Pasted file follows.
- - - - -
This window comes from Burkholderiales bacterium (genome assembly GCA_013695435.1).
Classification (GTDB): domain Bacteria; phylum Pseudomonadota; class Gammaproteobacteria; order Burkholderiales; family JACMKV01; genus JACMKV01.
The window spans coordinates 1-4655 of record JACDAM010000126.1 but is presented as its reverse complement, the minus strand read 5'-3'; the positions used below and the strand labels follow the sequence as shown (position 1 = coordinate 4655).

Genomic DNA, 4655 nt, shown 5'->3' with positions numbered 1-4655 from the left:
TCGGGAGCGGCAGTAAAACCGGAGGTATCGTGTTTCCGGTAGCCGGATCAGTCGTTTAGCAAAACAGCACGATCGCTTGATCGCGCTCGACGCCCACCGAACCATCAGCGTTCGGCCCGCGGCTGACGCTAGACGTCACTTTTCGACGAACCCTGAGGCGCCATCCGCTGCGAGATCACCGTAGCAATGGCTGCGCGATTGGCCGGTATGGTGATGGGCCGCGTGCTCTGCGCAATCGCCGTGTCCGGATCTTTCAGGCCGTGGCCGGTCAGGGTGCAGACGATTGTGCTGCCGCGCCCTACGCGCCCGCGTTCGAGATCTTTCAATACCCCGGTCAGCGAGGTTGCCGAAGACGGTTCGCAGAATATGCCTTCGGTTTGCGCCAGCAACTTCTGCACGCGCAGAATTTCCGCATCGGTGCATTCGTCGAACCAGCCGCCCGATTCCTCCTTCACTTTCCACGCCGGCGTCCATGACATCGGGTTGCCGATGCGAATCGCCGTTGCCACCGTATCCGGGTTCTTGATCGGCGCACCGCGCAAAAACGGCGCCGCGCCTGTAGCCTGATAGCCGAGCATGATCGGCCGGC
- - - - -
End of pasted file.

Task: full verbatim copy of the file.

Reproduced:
This window comes from Burkholderiales bacterium (genome assembly GCA_013695435.1).
Classification (GTDB): domain Bacteria; phylum Pseudomonadota; class Gammaproteobacteria; order Burkholderiales; family JACMKV01; genus JACMKV01.
The window spans coordinates 1-4655 of record JACDAM010000126.1 but is presented as its reverse complement, the minus strand read 5'-3'; the positions used below and the strand labels follow the sequence as shown (position 1 = coordinate 4655).

Genomic DNA, 4655 nt, shown 5'->3' with positions numbered 1-4655 from the left:
TCGGGAGCGGCAGTAAAACCGGAGGTATCGTGTTTCCGGTAGCCGGATCAGTCGTTTAGCAAAACAGCACGATCGCTTGATCGCGCTCGACGCCCACCGAACCATCAGCGTTCGGCCCGCGGCTGACGCTAGACGTCACTTTTCGACGAACCCTGAGGCGCCATCCGCTGCGAGATCACCGTAGCAATGGCTGCGCGATTGGCCGGTATGGTGATGGGCCGCGTGCTCTGCGCAATCGCCGTGTCCGGATCTTTCAGGCCGTGGCCGGTCAGGGTGCAGACGATTGTGCTGCCGCGCCCTACGCGCCCGCGTTCGAGATCTTTCAATACCCCGGTCAGCGAGGTTGCCGAAGACGGTTCGCAGAATATGCCTTCGGTTTGCGCCAGCAACTTCTGCACGCGCAGAATTTCCGCATCGGTGCATTCGTCGAACCAGCCGCCCGATTCCTCCTTCACTTTCCACGCCGGCGTCCATGACATCGGGTTGCCGATGCGAATCGCCGTTGCCACCGTATCCGGGTTCTTGATCGGCGCACCGCGCAAAAACGGCGCCGCGCCTGTAGCCTGATAGCCGAGCATGATCGGCCGGC